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The Cost of Everything, the Value of Nothing

March 13, 2013 – It has always seemed strange to me that some people’s attention is riveted by the cost of preventing/mitigating climate change.  Whatever the cost, it’s too high!  I would have thought that death was too high a price to pay, and that compared to death, we would do anything to survive.  Ultimately I think this has to do with an underperforming imagination.  Climate change deniers do not believe they or their progeny will die because of global warming.  A trifle clammy on an August afternoon?  A few inches of water in the basement?  A brief tornado touchdown in a town suitably far removed from one’s own?  What’s all the excitement about?
Let’s see: forest fires, landslides, valley fever, tsunamis, malaria, drought, bird flu, crops destroyed, earthquakes, houses torn off their foundations, famine, dengue fever, avalanches, influenza,  floods,  ebola.  There sure are a lot of ways to die, and some of us haven’t got brains enough to be afraid of them.  Of course, there will be some outcomes that won’t kill you.  You might wish you were dead, but your designated role will be as a witness to suffering.  One of these nonlethal results is homelessness.

According to the Global Estimates report, just released by Internal Displacement Monitoring Centre Publications, 32.4 million people were forced to abandon their homes last year because of floods, storms and earthquakes.  The vast majority of those affected were displaced from Asia and West/Central Africa.  Those of us residing in the so-called developed world did not escape without a scratch, however – 1.3 million people in wealthy countries were also dispossessed.  The United States ranked first among them.
Flood disasters in India and Nigeria accounted for 41% of global migration due to climate change.  Monsoon floods in India dislodged 6.9 million people. Six million Nigerians were also hard hit.  A total of 8.2 million Africans were displaced because of calamitous weather in 2012.  Lord Nicholas Stern had this to say when interviewed by the Guardian newspaper (UK): “It is increasingly likely that hundreds of millions of people will be displaced from their homelands in the near future as a result of global warming.”   Stern, who is the Director of the Grantham Research Institute on Climate Change, elaborated by saying that massive movements of people are likely to occur over the rest of the century because global temperatures are likely to rise by as much as 5C (9 degrees Fahrenheit).  This is due to carbon dioxide levels having risen steadily for the last 50 years.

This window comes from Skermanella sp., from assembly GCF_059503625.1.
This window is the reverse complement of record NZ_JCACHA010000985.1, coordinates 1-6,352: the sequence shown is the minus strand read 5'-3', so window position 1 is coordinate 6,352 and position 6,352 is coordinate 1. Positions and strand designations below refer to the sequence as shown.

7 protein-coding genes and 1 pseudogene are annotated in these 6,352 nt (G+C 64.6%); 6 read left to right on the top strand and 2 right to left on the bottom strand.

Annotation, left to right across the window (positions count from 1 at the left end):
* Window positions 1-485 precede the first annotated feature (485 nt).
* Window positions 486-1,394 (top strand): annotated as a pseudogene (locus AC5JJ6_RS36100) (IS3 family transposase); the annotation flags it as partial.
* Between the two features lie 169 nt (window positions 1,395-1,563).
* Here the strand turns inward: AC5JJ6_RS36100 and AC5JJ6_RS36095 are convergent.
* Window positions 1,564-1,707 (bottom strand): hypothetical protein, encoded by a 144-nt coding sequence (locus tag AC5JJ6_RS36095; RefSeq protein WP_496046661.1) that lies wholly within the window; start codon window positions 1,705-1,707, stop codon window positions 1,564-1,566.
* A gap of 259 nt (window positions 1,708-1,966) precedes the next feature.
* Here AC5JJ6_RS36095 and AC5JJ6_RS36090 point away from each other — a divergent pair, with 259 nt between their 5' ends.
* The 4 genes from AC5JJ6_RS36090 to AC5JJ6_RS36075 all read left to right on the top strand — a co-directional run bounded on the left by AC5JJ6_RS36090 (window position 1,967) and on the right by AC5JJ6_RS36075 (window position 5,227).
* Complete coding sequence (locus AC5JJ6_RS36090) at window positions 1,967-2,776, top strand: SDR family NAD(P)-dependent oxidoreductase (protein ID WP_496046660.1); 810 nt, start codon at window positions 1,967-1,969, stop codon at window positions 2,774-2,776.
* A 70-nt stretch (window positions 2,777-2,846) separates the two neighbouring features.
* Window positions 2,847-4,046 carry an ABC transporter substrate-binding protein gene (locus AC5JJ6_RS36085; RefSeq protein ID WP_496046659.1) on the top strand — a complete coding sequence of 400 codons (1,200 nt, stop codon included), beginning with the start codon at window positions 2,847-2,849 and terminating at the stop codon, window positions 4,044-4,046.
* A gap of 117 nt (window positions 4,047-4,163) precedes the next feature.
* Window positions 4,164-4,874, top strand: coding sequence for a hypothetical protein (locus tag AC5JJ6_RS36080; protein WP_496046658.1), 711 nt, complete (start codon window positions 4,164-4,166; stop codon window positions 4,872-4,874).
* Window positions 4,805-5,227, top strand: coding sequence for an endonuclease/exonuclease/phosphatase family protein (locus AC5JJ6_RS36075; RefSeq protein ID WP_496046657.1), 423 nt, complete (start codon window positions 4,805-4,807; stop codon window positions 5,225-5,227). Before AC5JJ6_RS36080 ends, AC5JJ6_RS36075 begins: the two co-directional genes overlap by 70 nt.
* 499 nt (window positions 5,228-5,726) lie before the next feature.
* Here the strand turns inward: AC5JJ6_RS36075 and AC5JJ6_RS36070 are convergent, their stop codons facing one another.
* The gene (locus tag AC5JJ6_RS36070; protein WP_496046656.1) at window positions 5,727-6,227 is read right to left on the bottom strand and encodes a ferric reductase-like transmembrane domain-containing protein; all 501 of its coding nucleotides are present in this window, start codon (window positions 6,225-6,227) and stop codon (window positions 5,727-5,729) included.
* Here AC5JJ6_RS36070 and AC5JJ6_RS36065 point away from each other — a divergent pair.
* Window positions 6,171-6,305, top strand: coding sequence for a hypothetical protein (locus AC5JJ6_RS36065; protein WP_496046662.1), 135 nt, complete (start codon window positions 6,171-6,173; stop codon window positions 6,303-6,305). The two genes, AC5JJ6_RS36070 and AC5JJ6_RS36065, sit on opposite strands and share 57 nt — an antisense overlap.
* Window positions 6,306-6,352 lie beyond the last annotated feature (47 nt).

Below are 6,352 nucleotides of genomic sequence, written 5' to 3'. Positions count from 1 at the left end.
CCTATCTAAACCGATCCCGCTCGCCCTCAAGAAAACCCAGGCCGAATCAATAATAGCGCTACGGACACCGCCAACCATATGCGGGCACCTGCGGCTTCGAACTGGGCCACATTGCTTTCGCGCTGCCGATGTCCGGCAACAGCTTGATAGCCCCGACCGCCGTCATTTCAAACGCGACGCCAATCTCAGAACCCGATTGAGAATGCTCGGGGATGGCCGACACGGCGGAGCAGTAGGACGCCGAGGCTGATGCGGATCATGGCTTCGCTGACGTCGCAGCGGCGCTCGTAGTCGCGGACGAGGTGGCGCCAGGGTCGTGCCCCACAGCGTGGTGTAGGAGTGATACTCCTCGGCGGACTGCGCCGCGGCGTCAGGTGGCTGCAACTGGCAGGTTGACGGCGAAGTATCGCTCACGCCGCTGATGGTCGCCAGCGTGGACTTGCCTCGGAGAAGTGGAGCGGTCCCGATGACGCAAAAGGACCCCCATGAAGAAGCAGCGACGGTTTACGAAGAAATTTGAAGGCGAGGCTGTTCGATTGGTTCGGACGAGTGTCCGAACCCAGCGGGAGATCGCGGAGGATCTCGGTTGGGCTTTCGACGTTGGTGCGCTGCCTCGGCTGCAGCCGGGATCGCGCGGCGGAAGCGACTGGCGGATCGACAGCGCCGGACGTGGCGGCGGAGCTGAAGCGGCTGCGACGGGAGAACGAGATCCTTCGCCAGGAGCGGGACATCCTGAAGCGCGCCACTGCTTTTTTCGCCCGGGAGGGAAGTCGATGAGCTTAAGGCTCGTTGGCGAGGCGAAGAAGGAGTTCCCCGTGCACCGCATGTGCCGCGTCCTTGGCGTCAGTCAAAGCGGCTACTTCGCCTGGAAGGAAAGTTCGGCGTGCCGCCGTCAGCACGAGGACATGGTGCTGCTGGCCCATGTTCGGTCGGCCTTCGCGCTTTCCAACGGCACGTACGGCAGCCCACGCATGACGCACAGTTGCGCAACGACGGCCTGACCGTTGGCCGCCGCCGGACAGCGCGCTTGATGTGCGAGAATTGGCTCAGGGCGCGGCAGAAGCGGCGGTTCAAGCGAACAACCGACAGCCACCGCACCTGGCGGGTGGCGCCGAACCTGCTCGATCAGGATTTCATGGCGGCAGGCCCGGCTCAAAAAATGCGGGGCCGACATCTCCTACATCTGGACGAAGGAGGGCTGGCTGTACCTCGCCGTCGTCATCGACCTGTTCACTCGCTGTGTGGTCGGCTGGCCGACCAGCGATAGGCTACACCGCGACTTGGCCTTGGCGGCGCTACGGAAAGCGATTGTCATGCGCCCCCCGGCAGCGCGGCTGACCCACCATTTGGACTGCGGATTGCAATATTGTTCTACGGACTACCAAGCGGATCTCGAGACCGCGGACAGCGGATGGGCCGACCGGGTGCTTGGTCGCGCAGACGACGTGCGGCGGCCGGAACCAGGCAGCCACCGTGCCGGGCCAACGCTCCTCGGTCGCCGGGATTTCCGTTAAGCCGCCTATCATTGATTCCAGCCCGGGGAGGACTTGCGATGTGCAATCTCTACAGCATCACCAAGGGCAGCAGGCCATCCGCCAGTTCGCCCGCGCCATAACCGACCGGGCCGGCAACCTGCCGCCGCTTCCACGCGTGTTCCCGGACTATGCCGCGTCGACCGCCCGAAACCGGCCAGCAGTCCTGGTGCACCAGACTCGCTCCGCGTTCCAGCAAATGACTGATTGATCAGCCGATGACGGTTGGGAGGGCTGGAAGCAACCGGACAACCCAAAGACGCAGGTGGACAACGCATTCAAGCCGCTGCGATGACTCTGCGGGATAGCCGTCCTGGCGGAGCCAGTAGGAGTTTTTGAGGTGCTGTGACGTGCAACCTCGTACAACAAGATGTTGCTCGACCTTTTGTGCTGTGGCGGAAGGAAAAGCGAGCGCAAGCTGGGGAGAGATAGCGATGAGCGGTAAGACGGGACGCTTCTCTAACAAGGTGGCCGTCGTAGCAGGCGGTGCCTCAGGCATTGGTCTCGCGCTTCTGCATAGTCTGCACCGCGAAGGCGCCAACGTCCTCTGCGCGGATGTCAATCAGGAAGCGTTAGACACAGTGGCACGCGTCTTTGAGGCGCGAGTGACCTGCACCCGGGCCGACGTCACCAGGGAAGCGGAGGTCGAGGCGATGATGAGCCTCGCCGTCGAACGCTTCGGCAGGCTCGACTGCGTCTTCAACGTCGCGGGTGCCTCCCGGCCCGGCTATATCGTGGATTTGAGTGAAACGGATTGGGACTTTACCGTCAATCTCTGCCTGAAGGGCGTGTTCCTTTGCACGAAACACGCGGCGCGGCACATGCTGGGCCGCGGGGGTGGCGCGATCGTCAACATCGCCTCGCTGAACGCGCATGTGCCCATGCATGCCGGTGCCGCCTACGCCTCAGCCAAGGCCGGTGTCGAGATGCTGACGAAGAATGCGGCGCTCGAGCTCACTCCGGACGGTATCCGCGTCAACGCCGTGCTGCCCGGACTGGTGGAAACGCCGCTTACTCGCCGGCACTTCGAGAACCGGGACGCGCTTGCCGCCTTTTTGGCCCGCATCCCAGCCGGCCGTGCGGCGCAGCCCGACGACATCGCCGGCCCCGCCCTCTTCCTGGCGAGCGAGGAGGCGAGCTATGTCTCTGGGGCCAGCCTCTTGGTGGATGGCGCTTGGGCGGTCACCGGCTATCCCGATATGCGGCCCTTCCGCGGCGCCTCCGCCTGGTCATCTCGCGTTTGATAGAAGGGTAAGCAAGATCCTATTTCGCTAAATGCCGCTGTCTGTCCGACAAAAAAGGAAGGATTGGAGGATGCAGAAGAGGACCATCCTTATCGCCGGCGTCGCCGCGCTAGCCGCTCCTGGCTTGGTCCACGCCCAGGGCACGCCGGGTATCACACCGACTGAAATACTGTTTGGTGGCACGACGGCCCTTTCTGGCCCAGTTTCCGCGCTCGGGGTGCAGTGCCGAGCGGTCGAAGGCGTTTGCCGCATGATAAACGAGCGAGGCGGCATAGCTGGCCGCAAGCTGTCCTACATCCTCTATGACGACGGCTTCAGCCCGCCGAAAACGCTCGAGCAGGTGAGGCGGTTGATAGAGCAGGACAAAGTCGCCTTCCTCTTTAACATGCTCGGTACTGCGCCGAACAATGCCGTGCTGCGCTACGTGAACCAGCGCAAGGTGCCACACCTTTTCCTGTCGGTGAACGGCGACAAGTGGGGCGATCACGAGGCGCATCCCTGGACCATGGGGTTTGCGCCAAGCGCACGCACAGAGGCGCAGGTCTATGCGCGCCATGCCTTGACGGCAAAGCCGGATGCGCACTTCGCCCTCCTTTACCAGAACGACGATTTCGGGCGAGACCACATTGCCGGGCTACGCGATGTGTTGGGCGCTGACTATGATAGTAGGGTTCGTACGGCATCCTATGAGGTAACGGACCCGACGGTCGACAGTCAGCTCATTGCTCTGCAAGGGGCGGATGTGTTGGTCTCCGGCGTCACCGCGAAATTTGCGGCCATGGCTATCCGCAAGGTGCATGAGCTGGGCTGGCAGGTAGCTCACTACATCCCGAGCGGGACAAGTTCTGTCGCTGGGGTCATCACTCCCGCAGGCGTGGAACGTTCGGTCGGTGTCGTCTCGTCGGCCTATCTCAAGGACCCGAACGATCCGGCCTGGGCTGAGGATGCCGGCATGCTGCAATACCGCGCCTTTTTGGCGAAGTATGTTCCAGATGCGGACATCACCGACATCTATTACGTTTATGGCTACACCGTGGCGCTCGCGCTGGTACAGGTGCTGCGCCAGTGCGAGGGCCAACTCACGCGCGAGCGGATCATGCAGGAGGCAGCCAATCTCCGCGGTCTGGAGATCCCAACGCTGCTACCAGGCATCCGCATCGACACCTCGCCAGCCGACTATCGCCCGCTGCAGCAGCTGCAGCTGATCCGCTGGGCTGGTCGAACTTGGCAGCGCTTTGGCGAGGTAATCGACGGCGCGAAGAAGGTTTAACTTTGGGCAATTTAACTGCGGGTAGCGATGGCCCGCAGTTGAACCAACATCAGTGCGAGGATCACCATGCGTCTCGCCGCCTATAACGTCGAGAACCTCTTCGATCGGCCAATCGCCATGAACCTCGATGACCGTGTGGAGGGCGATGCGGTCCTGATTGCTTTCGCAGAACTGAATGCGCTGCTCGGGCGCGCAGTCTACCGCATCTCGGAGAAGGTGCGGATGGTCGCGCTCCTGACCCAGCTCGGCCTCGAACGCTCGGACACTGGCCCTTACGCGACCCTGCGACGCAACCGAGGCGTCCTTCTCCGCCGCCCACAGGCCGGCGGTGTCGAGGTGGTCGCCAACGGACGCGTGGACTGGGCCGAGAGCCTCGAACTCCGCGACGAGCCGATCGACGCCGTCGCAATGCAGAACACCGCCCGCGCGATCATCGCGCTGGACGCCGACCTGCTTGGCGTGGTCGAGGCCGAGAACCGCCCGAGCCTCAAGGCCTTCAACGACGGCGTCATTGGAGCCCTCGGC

Furthermore, Stern believes people will leave their homelands only as a last resort, after their crops and animals have died.  Without diplomatic preparation, many emigres will be stopped at their destination’s border, if not before.  At this point, refugee camps might be the best outcome for which the world dared to hope.  Not only does Lord Stern believe that armed conflict will result from this forced migration, he believes it will become a common occurrence.

Not quite the equivalent of a flooded basement, eh?


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